Research into dementia is receiving more investment as people search for treatments or a cure. You may be asked to, or want to take part in medical or social research, and there are a number of ways you can become involved. You might want to take part in a drug trial, review research proposals or take part in cognitive tests.
Before you decide whether or not to get involved, try to make sure you understand what it will involve. You should never be put under any pressure to take part, however people often find that the knowledge that research may benefit others now, or in the future with dementia, helps them personally.
Alzheimer’s Society – Research Network
Volunteers all have personal experience of dementia – living with the condition or as a family member or carer. They work in partnership with the Society and researchers to ensure that research is relevant, credible and has an impact for everyone affected by dementia. Anyone with personal experience of dementia can volunteer. No scientific knowledge or research experience is needed.
National Institute for Health Research
The NIHR is funded by the Department of Health. It is looking for people with personal experience of dementia to help review research proposals and has launched a ‘Join dementia research’ campaign, see link below.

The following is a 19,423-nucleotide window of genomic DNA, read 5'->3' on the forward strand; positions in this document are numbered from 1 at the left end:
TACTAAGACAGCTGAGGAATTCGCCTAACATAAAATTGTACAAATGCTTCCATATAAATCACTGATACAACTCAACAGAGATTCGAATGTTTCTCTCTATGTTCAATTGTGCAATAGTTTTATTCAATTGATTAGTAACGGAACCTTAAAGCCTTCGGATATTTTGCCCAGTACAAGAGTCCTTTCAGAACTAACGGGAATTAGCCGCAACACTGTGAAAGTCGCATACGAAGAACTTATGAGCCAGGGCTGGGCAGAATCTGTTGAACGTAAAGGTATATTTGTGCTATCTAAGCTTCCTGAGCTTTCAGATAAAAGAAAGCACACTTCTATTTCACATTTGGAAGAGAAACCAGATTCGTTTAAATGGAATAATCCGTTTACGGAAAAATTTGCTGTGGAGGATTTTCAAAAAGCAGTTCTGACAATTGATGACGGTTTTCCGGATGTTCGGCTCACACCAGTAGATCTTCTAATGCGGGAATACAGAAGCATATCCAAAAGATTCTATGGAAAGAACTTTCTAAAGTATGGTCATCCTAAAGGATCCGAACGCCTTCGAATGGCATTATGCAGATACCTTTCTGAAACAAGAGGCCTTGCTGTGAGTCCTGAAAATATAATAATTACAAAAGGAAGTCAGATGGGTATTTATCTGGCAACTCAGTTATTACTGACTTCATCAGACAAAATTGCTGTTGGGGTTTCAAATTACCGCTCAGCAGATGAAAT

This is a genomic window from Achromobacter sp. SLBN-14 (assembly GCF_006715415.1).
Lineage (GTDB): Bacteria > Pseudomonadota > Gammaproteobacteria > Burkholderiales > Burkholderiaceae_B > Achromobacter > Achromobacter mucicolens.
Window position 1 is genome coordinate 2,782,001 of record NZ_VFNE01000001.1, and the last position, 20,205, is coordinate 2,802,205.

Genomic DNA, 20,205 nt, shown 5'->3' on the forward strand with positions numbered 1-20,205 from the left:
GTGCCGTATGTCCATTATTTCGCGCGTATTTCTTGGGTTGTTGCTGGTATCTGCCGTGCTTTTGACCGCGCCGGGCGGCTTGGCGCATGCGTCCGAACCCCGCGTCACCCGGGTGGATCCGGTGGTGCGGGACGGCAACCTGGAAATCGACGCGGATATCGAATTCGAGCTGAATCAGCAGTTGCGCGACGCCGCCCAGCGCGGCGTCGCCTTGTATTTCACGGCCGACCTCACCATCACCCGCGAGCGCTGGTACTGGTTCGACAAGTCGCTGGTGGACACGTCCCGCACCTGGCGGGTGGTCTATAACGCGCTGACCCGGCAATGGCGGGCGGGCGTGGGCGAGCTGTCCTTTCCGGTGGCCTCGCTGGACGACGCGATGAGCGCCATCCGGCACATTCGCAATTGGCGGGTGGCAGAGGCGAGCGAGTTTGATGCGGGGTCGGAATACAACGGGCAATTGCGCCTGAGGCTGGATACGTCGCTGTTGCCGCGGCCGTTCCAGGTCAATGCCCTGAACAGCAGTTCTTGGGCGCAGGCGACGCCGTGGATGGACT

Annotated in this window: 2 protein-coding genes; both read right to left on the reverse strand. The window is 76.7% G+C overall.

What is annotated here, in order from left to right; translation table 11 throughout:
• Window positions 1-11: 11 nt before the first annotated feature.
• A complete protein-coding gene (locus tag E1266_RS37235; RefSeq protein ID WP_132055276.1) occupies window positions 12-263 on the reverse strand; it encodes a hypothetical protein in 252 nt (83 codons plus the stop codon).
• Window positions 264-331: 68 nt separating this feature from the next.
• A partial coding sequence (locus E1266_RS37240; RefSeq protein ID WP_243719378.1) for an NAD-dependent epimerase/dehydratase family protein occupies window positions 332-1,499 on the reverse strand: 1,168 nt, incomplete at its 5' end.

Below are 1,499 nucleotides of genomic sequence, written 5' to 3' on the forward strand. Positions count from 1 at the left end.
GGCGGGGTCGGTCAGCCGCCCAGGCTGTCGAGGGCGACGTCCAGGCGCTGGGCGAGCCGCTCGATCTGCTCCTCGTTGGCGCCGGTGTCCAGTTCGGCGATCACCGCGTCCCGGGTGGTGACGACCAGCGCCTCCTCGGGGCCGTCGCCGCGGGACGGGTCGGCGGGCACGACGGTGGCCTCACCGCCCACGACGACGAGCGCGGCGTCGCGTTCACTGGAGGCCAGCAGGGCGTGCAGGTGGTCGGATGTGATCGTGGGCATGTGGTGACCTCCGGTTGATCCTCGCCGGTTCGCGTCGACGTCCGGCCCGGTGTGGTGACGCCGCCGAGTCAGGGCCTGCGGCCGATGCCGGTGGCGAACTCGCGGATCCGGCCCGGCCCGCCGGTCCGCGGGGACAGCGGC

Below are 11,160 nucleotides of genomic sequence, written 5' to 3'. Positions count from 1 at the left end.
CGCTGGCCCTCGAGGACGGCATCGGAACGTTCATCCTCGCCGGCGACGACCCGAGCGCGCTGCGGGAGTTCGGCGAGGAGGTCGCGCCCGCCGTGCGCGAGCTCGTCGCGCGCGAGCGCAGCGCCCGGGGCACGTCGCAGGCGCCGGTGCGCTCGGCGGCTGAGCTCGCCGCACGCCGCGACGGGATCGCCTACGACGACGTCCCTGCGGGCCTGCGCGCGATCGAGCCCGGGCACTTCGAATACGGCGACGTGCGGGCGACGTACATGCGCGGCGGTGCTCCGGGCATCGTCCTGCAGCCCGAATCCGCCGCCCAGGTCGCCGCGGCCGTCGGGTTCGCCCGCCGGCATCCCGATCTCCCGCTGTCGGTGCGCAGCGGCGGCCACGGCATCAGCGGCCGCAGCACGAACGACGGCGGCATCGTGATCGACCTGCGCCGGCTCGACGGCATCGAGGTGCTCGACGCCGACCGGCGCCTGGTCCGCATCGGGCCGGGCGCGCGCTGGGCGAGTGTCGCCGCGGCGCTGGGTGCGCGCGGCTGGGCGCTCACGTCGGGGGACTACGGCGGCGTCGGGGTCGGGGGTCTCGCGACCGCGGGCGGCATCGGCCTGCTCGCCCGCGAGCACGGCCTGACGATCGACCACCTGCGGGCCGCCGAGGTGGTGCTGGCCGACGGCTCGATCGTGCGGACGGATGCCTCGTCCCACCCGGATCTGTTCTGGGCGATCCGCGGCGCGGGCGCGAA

The Dementia and Neurodegenerative Diseases Research Network (DeNDRoN) supports the development and delivery of clinical research into dementias, as well as other neurodegenerative diseases, including those that affect younger people with dementia.
Join Dementia Research
For people with or without dementia to register interest in participating as a volunteer in dementia research.
Studying brain tissue improves scientists’ understanding of dementia, how it starts and how it progresses. It can help to develop new treatments. You obviously cannot donate your brain until you die but you can start the process now. Researchers want healthy brains as well so you can make a valuable contribution whether you have dementia or not. Find out more from the Human Tissue Authority.
Research and evidence
A collection of research focusing on the most prominent subjects relating to young onset dementia, gathered by members of the Young Dementia Network Steering Group and other experienced researchers